US trade deficit jumps to 60.9 billion dollarsA surge in imports and skyrocketing oil prices pushed the US trade deficit in April to 60.9 billion dollars, government data showed Tuesday.
The monthly jump in the trade gap by 7.8 percent was the largest since September 2005 and was higher than economists' estimates of 60 billion dollars.
The Commerce Department report showed a surge of 9.4 billion dollars in imports, including 5.4 billion dollars for oil and related products, outstripping the increase in exports of 5.0 billion dollars.
The politically sensitive trade deficit with China leapt 25.9 percent to 20.2 billion dollars, representing one-third of the overall gap.
The other big factor, petroleum, accounted for 34.5 billion dollars of the overall deficit. That was the second highest on record after the gap posted in January 2008.
The agency revised down its estimate for the March trade deficit to 56.5 billion dollars from an initial report of 58.2 billion.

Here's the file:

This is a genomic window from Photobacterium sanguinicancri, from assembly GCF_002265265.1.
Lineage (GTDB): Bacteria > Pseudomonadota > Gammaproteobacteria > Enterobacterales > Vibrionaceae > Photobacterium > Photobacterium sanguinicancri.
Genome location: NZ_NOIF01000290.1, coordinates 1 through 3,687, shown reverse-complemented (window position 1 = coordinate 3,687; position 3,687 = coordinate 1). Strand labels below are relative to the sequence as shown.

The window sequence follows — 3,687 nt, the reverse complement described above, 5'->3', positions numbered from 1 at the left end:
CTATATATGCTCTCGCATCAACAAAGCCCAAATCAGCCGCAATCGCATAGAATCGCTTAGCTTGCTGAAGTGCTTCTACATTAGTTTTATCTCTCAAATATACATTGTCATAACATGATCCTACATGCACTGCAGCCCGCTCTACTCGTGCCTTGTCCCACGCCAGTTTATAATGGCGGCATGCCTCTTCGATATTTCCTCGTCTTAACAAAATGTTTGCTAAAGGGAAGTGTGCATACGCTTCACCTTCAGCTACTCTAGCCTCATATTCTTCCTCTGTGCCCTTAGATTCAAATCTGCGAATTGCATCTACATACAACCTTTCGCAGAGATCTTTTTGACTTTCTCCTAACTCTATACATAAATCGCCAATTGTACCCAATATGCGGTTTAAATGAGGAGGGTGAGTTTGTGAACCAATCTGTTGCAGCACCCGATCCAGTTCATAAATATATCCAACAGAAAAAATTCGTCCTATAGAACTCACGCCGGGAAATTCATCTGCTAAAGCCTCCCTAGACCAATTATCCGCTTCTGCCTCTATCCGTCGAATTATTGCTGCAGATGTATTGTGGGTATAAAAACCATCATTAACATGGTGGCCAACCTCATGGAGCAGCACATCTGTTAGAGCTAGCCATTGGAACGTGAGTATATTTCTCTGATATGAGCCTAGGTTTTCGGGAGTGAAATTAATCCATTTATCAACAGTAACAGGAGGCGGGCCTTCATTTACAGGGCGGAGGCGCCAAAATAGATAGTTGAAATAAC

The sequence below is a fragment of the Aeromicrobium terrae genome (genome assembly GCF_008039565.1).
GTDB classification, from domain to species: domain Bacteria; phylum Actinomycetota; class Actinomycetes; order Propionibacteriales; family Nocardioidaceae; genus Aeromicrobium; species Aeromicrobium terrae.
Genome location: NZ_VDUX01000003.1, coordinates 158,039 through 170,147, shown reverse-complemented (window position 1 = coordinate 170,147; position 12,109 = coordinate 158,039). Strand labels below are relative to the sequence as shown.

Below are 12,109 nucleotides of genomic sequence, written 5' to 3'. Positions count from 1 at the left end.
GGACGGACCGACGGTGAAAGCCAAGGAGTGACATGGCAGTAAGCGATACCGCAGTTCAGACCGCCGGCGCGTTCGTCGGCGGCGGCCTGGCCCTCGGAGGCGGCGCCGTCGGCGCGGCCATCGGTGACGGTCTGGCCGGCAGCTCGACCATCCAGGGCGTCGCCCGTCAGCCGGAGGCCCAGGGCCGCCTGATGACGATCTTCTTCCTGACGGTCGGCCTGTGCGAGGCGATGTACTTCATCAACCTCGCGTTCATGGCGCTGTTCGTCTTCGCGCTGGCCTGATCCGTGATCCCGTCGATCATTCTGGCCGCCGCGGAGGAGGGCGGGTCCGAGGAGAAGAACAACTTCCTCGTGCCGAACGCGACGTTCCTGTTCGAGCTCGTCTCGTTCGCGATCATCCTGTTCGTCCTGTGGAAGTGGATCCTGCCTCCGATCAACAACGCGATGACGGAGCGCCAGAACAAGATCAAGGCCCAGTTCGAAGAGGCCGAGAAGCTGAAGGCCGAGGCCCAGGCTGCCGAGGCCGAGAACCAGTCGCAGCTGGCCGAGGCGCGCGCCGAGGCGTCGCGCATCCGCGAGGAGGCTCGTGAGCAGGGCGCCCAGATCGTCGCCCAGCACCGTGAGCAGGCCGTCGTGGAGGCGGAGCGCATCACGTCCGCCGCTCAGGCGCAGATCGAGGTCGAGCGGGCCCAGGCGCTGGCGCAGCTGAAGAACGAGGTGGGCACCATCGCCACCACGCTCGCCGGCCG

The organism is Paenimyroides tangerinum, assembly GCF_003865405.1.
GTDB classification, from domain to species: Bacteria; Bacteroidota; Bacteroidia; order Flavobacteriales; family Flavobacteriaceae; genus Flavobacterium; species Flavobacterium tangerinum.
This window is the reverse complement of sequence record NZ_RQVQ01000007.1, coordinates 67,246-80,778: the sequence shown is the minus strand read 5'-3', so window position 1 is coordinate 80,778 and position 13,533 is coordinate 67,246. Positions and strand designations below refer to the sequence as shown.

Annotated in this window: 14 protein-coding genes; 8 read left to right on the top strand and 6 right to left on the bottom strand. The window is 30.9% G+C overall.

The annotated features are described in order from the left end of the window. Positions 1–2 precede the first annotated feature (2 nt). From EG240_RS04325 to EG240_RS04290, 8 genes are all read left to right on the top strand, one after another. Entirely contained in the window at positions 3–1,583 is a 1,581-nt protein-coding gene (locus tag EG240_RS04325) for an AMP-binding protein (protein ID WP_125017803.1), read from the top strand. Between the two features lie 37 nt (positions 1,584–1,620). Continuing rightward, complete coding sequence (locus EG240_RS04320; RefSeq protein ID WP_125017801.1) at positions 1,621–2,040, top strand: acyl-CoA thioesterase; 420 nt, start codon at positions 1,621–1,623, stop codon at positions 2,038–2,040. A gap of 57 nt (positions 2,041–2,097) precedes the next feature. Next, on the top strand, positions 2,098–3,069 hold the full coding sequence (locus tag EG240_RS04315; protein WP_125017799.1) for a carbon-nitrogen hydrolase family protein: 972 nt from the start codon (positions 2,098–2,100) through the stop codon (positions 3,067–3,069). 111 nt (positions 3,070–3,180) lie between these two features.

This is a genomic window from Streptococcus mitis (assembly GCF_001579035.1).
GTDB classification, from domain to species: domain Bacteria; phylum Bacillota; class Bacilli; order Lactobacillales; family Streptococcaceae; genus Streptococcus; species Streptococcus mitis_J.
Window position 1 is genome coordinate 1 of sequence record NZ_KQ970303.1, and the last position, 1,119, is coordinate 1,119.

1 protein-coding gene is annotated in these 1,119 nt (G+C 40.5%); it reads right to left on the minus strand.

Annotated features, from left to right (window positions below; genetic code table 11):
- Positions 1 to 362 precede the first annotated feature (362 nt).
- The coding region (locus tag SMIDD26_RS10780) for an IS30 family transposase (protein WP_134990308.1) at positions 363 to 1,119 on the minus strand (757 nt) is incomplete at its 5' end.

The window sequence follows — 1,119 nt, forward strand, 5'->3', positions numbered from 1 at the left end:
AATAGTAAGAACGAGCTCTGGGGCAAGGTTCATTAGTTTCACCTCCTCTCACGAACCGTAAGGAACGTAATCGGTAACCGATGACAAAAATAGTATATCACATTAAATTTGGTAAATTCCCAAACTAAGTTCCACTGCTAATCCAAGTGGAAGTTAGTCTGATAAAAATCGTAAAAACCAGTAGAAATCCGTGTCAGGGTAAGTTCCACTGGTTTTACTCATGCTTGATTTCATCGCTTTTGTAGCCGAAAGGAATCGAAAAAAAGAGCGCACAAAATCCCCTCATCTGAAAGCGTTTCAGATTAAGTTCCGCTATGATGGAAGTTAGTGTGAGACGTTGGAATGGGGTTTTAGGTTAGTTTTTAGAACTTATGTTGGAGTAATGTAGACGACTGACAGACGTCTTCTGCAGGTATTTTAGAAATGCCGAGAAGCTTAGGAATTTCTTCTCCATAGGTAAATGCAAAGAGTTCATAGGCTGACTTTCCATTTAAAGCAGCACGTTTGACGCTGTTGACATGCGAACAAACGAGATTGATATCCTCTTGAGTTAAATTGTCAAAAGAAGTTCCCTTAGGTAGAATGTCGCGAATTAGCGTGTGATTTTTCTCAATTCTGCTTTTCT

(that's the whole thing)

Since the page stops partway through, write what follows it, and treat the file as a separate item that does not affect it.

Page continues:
The big US deficit is a factor in the weak dollar because it results in an outflow of cash from the United States, requiring foreign sellers to accept a growing amount of dollars. A high deficit also can result in weaker US economic growth by transferring output abroad.
US exports saw the biggest change since February of 2004, driven by a 2.2 billion dollar rise in capital goods, 769 billion of which was civilian aircraft. The value of Boeing's foreign deliveries rose 20 percent in April and the ups and downs of its sales are frequently the single biggest monthly change in US exports.